- The Washington Times - Saturday, September 29, 2007

DETROIT (AP) — Local union leaders yesterday endorsed a tentative agreement between General Motors Corp. and United Auto Workers that requires GM to pay at least $35 billion for retiree health care and offers an unprecedented number of promises for future work at U.S. plants, according to a summary of the agreement provided by the UAW.

The agreement still is subject to a vote of GM’s 74,000 UAW members, which should be completed by Oct. 10.

UAW President Ron Gettelfinger said he is confident members will support the agreement and that Ford Motor Co. and Chrysler LLC will match many of its terms.

“We’re happy with this stuff,” he said.

GM spokesman Dan Flores said both UAW workers and the company benefit from the agreement. GM didn’t release any specifics of the contract yesterday; the company typically waits until the contract is ratified to make detailed comments.

“Not only does this new agreement enhance the security for employees and retirees, it enables GM to close competitive gaps in our business, and the projected competitive improvements will allow us to maintain a strong manufacturing presence in the U.S. with significant future investments,” Mr. Flores said.

Mr. Gettelfinger said he had not decided whether the union would negotiate with Ford or Chrysler next, but expects to make that call next week. Both automakers have extended their contracts with the union indefinitely.

The linchpin of the deal is a trust fund for retiree health care, known as a Voluntary Employees Beneficiary Association, or VEBA.

GM, which has about 340,000 retirees and spouses, wanted to form the VEBA to get $51 billion in retiree health care debt off its books. The VEBA will be run by an independent board overseen by the UAW.

In a two-page letter sent to retirees yesterday, the UAW sought to calm retirees’ fears about the VEBA, saying the union supports the fund because it protects retirees’ benefits in the event of a downturn or bankruptcy. Retirees don’t get to vote on the contract.

The UAW was seeking to protect jobs and slow its falling membership in the contract, and Mr. Gettelfinger said GM responded with “unprecedented product guarantees.” GM committed to building current or existing products at 16 of its 18 U.S. assembly plants, according to the UAW’s summary. GM has already announced the closure of a plant in Doraville, Ga., in 2008.

The 16 factories will continue building their current products or, in most cases, the next generation of those products. A plant in the Detroit area is scheduled to begin producing the electric Chevrolet Volt, one of GM’s most anticipated products, in 2010, while a plant in Lordstown, Ohio, is set to get a new subcompact.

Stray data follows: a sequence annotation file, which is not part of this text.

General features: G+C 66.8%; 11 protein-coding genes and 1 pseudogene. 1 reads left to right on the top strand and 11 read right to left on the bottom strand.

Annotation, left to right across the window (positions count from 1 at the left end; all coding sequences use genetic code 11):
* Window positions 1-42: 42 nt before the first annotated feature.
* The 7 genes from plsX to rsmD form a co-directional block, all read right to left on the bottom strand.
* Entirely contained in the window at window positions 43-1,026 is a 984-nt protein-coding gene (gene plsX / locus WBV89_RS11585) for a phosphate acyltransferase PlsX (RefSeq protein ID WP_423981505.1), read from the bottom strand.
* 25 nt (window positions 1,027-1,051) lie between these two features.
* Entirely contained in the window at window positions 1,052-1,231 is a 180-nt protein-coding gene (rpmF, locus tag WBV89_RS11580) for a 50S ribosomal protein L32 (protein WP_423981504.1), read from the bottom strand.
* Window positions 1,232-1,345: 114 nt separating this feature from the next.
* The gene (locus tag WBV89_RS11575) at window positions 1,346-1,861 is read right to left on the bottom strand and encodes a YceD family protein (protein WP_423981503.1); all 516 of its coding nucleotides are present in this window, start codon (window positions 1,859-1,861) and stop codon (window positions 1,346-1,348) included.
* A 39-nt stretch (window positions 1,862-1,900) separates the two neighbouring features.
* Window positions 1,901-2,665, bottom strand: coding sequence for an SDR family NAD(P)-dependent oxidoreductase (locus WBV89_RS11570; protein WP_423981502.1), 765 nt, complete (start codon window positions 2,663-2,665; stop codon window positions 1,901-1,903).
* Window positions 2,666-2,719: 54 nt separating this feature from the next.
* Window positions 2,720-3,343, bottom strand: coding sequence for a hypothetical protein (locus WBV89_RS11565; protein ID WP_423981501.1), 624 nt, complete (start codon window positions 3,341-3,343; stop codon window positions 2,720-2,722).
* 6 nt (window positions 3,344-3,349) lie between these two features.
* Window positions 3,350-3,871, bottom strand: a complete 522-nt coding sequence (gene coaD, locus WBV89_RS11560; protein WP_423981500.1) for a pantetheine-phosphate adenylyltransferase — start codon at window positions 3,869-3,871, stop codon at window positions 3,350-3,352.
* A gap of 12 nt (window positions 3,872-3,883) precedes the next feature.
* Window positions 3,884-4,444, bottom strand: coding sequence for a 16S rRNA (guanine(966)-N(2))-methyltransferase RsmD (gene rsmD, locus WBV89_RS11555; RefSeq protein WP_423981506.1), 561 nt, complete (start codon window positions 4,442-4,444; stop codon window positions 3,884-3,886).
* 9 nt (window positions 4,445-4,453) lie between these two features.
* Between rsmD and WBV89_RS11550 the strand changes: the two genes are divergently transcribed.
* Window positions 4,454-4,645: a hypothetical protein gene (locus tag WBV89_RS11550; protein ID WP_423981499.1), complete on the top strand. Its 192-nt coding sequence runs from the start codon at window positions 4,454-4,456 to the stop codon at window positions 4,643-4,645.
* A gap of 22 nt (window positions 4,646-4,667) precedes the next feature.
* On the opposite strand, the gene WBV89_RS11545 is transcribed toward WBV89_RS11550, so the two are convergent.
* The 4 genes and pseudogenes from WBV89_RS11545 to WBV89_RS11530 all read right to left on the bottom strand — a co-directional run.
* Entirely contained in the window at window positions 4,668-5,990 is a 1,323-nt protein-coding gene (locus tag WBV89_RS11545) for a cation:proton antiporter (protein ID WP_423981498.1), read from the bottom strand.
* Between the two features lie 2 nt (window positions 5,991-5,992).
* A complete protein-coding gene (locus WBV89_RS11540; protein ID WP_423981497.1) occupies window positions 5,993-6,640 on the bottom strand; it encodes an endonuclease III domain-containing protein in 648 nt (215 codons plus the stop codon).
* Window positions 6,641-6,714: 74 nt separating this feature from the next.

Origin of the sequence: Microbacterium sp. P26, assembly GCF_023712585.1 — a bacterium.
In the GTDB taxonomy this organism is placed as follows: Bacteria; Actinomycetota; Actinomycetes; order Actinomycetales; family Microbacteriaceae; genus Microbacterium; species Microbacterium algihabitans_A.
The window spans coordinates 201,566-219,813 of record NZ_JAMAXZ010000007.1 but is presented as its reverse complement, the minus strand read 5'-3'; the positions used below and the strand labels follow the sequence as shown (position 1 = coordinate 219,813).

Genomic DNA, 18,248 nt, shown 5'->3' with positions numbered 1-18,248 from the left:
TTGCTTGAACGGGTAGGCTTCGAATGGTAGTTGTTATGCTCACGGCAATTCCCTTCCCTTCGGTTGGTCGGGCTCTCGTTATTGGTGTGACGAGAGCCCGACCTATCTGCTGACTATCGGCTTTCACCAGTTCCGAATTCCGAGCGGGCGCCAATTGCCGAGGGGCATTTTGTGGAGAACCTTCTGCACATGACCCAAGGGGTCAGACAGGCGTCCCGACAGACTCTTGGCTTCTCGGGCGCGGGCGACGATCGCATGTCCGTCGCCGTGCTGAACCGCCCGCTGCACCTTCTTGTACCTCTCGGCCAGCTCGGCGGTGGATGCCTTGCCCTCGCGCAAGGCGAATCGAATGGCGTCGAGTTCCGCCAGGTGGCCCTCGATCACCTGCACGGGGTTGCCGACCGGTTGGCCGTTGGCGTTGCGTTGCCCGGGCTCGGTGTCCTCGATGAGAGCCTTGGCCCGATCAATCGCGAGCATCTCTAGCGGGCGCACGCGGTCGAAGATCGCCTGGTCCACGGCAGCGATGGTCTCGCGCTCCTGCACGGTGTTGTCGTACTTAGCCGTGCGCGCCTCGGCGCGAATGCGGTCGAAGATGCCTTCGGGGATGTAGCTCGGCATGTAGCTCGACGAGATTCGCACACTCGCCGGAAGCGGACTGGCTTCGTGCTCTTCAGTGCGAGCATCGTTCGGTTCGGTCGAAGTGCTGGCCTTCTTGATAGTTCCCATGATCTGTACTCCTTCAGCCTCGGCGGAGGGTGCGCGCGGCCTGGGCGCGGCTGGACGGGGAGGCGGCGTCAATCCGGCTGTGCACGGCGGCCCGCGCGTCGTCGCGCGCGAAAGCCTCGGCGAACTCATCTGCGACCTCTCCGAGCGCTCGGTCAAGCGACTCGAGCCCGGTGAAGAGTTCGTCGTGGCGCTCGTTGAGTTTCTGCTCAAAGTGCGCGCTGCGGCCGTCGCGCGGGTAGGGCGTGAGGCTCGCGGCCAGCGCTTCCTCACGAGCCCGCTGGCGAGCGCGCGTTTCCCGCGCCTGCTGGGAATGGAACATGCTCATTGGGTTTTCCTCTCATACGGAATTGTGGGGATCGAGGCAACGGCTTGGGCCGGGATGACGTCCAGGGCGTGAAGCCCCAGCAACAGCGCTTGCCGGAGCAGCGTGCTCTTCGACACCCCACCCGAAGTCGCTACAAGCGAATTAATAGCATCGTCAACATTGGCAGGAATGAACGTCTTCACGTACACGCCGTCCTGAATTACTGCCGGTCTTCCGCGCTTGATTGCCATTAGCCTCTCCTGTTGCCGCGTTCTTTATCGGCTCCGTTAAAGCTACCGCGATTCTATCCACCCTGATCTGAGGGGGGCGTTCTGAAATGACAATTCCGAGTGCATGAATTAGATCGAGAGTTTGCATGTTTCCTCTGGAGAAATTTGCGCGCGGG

“The whole thing looks fantastic,” said Dave Green, president of one of two local unions in Lordstown. The agreement, he said, preserves wages and health care for active workers “and we’ve done creative stuff that’s going to make the company profitable in North America.”

The union said assembly line workers will get economic gains totaling $13,056 over the life of the four-year contract. They will receive bonuses in each year of the contract, including a $3,000 bonus when the contract is ratified, as well as cost-of-living increases.

But some workers will be making less than before.

New hires who are doing what are considered noncore functions — combining parts from suppliers to prepare them for the assembly line, managing parts and chemicals and driving finished vehicles — will make between $14 and $16.23 an hour, or about half the starting wage of $28.12 that assembly workers would make under the new contract.

There are more than 16,000 people doing noncore work in U.S. plants right now, the UAW said in its summary.

Under the tentative contract, 3,000 temporary workers also will get permanent jobs at the full-time wage rate, according to the union’s summary.

If the company’s UAW members ratify the deal, its provisions will likely save the company about $3 billion per year, which it can pump into the development of new products, according to several industry analysts.

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